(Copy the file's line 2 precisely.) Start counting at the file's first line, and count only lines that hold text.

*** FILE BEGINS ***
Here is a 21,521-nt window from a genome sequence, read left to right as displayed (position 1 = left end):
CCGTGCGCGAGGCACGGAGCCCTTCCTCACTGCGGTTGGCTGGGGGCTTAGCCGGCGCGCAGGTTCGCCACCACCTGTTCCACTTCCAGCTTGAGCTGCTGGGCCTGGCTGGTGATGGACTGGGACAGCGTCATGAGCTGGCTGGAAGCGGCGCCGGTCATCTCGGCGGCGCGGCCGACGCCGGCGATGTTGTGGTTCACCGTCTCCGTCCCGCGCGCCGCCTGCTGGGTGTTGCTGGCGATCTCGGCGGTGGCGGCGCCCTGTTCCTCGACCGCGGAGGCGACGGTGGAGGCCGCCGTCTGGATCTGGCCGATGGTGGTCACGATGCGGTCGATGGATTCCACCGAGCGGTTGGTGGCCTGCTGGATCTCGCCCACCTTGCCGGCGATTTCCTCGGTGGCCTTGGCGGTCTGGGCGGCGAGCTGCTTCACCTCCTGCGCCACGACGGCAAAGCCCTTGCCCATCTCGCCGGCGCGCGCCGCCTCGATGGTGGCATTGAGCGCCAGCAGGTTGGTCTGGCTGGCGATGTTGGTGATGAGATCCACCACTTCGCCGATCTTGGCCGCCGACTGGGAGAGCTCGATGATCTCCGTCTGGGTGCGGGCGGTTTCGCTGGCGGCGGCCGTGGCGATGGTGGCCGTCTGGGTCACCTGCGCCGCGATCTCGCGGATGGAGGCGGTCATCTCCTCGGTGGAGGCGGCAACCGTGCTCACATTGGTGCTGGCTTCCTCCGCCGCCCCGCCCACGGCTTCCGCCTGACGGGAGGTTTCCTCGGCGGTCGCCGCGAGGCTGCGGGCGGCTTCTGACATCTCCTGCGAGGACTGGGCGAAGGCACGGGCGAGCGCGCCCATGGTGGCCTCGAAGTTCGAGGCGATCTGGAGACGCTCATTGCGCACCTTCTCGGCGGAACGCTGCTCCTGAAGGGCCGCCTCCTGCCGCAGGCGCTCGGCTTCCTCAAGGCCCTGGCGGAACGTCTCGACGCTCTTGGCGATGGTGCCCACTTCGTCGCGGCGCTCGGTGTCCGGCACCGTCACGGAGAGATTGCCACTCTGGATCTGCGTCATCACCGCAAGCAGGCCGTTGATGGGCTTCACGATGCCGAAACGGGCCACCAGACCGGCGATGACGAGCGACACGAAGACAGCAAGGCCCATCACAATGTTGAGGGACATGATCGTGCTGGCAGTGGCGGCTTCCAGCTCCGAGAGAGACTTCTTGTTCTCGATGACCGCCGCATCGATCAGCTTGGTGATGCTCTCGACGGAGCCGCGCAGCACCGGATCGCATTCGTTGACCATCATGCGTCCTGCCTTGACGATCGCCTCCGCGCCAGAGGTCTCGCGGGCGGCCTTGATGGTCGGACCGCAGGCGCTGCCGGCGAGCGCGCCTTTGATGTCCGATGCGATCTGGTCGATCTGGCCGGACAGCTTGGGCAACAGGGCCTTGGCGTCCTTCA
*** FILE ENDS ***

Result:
CCGTGCGCGAGGCACGGAGCCCTTCCTCACTGCGGTTGGCTGGGGGCTTAGCCGGCGCGCAGGTTCGCCACCACCTGTTCCACTTCCAGCTTGAGCTGCTGGGCCTGGCTGGTGATGGACTGGGACAGCGTCATGAGCTGGCTGGAAGCGGCGCCGGTCATCTCGGCGGCGCGGCCGACGCCGGCGATGTTGTGGTTCACCGTCTCCGTCCCGCGCGCCGCCTGCTGGGTGTTGCTGGCGATCTCGGCGGTGGCGGCGCCCTGTTCCTCGACCGCGGAGGCGACGGTGGAGGCCGCCGTCTGGATCTGGCCGATGGTGGTCACGATGCGGTCGATGGATTCCACCGAGCGGTTGGTGGCCTGCTGGATCTCGCCCACCTTGCCGGCGATTTCCTCGGTGGCCTTGGCGGTCTGGGCGGCGAGCTGCTTCACCTCCTGCGCCACGACGGCAAAGCCCTTGCCCATCTCGCCGGCGCGCGCCGCCTCGATGGTGGCATTGAGCGCCAGCAGGTTGGTCTGGCTGGCGATGTTGGTGATGAGATCCACCACTTCGCCGATCTTGGCCGCCGACTGGGAGAGCTCGATGATCTCCGTCTGGGTGCGGGCGGTTTCGCTGGCGGCGGCCGTGGCGATGGTGGCCGTCTGGGTCACCTGCGCCGCGATCTCGCGGATGGAGGCGGTCATCTCCTCGGTGGAGGCGGCAACCGTGCTCACATTGGTGCTGGCTTCCTCCGCCGCCCCGCCCACGGCTTCCGCCTGACGGGAGGTTTCCTCGGCGGTCGCCGCGAGGCTGCGGGCGGCTTCTGACATCTCCTGCGAGGACTGGGCGAAGGCACGGGCGAGCGCGCCCATGGTGGCCTCGAAGTTCGAGGCGATCTGGAGACGCTCATTGCGCACCTTCTCGGCGGAACGCTGCTCCTGAAGGGCCGCCTCCTGCCGCAGGCGCTCGGCTTCCTCAAGGCCCTGGCGGAACGTCTCGACGCTCTTGGCGATGGTGCCCACTTCGTCGCGGCGCTCGGTGTCCGGCACCGTCACGGAGAGATTGCCACTCTGGATCTGCGTCATCACCGCAAGCAGGCCGTTGATGGGCTTCACGATGCCGAAACGGGCCACCAGACCGGCGATGACGAGCGACACGAAGACAGCAAGGCCCATCACAATGTTGAGGGACATGATCGTGCTGGCAGTGGCGGCTTCCAGCTCCGAGAGAGACTTCTTGTTCTCGATGACCGCCGCATCGATCAGCTTGGTGATGCTCTCGACGGAGCCGCGCAGCACCGGATCGCATTCGTTGACCATCATGCGTCCTGCCTTGACGATCGCCTCCGCGCCAGAGGTCTCGCGGGCGGCCTTGATGGTCGGACCGCAGGCGCTGCCGGCGAGCGCGCCTTTGATGTCCGATGCGATCTGGTCGATCTGGCCGGACAGCTTGGGCAACAGGGCCTTGGCGTCCTTCA